2. Focus on the Second Coming of Christ. Need for reform of society to hasten the new Kingdom of God.
3. Biggest impact among women. Evangelical mission to save others gave women more status, purpose.
4. Frontier revivals featured emotional appeals while providing social meetings for settlers
2. Shakers--socially radical. Abolished families, practiced celibacy and full equality between sexes.
3. Mormons--Organized by Joseph Smith in 1830 as a cooperative theocracy with himself as the Prophet. Because of persecution, Smith and his followers moved from New York to Ohio to Missouri to Illinois, where he was murdered by opponents. Succeeded by Brigham Young, who led migration to Utah.
B. Brook Farm Experiment. Transcendentalist in orientation, rejecting society's standards and Enlightenment thought, emphasizing individualism and the mysteries of nature. Famous contributors: Emerson, Thoreau, Hawthorne, Melville.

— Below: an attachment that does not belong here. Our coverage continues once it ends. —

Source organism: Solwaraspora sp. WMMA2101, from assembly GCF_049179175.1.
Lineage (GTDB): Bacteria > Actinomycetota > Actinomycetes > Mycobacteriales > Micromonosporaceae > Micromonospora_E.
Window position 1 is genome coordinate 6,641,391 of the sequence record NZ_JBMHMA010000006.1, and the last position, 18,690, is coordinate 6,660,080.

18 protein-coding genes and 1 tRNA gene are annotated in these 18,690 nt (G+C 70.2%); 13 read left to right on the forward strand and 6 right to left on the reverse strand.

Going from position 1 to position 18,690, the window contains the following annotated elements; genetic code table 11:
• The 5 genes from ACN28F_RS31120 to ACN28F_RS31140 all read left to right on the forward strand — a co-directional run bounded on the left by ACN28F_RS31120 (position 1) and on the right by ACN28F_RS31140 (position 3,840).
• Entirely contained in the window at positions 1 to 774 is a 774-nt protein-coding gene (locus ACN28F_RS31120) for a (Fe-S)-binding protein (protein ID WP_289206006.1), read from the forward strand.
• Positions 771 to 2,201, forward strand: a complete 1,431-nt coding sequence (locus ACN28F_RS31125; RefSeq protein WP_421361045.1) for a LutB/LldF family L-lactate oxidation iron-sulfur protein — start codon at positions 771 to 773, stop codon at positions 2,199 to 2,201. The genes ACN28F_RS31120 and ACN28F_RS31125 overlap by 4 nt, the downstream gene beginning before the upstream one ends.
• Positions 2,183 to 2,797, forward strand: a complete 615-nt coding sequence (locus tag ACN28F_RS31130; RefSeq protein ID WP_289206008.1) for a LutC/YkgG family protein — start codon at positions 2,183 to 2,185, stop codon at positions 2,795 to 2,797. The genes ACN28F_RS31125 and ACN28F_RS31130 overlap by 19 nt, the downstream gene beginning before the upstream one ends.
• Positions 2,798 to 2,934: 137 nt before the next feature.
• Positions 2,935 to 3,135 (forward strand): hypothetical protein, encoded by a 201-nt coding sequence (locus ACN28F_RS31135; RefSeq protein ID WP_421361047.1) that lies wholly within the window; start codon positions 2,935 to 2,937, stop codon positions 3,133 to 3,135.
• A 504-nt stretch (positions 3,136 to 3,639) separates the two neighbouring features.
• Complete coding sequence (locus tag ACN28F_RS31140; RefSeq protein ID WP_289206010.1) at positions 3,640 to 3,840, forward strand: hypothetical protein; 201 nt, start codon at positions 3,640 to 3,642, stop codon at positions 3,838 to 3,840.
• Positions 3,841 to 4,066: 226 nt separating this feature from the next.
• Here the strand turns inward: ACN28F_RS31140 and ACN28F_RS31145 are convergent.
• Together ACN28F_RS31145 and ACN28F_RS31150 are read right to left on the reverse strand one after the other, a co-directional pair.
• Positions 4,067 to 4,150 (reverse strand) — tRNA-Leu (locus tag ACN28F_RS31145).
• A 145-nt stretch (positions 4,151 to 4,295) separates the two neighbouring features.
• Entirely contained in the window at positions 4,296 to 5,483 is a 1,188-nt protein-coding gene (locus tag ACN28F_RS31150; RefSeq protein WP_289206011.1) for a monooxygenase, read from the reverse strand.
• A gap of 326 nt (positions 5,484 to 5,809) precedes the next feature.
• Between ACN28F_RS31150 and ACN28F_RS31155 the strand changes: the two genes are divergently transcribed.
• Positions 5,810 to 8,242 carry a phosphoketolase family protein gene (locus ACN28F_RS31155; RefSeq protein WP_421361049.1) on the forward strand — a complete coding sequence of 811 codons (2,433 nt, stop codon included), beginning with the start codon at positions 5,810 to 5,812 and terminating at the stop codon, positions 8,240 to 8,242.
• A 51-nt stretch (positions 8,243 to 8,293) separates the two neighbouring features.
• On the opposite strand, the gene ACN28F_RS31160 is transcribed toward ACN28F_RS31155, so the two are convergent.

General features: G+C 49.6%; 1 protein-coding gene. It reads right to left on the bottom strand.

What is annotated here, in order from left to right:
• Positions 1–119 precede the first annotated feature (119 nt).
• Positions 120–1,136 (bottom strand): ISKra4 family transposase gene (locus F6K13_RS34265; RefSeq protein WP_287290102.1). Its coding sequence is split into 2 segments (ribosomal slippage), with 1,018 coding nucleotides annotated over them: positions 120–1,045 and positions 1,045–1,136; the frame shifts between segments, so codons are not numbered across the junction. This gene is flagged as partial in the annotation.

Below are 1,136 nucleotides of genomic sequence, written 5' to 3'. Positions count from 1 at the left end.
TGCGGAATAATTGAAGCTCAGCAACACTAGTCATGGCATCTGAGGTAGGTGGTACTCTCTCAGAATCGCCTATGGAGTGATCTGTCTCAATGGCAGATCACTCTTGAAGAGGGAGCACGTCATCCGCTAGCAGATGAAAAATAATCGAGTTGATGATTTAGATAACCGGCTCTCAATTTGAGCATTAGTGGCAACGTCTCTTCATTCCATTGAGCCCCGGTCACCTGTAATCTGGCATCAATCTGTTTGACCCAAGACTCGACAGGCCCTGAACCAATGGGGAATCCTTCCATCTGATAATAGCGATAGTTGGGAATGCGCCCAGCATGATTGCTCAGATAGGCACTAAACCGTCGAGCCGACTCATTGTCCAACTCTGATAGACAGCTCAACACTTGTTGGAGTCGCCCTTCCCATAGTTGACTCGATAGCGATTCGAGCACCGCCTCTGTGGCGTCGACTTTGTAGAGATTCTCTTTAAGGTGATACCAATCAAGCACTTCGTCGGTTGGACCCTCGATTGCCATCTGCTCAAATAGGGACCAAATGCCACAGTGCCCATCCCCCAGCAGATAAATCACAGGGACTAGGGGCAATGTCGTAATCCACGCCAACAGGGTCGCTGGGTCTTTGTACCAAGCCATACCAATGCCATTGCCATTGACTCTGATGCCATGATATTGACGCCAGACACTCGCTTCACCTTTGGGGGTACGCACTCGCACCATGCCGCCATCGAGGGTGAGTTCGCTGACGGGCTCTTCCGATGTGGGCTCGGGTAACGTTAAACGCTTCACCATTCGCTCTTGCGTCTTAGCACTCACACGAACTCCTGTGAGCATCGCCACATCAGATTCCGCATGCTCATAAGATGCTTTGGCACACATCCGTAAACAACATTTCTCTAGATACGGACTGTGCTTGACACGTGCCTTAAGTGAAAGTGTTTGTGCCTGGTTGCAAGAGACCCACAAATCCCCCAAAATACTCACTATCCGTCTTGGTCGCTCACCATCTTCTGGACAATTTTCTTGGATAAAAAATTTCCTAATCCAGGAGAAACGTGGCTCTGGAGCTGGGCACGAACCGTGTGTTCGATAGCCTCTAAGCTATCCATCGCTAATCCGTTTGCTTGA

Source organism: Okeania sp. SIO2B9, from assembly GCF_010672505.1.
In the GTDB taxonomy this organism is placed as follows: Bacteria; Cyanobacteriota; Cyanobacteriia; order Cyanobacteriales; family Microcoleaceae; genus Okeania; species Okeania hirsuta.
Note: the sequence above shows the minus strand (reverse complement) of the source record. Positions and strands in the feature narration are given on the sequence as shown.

B. Education--compulsory education in every state by 1860. Led by Horace Mann, who secularized the curriculum and made it more practical to train citizens.
C. Women's Rights--women were considered so inferior to men that they were not allowed to obtain higher education, vote, or control their own property
2. Seneca Falls Statement (1848)--statement of women's mistreatment by men.
3. Improvement made possible by:
b) Industrial revolution demonstrated to women that they could enter occupations
c) Reform movements, where women could crusade equally with men.
2. Abolitionism rose in the 1830s with an emphasis on racial equality. Intent on freeing, then educating blacks.
b) Theodore Weld worked for gradual emancipation through religious conversion. Used Oberlin College as training ground for abolitionists
c) Organized abolitionists smuggled 2,000 slaves a year out of the South to Canada and deluged Congress with petitions despite the gag rule (1836) which forbid the discussion of slavery in Congress.
2) Legal code reforms
b) Abolishing of public hangings in many states
c) Abandoning flogging and other cruel punishments
Please cite this source when appropriate:
Feldmeth, Greg D. "U.S. History Resources"
http://home.earthlink.net/~gfeldmeth/USHistory.html (31 March 1998).
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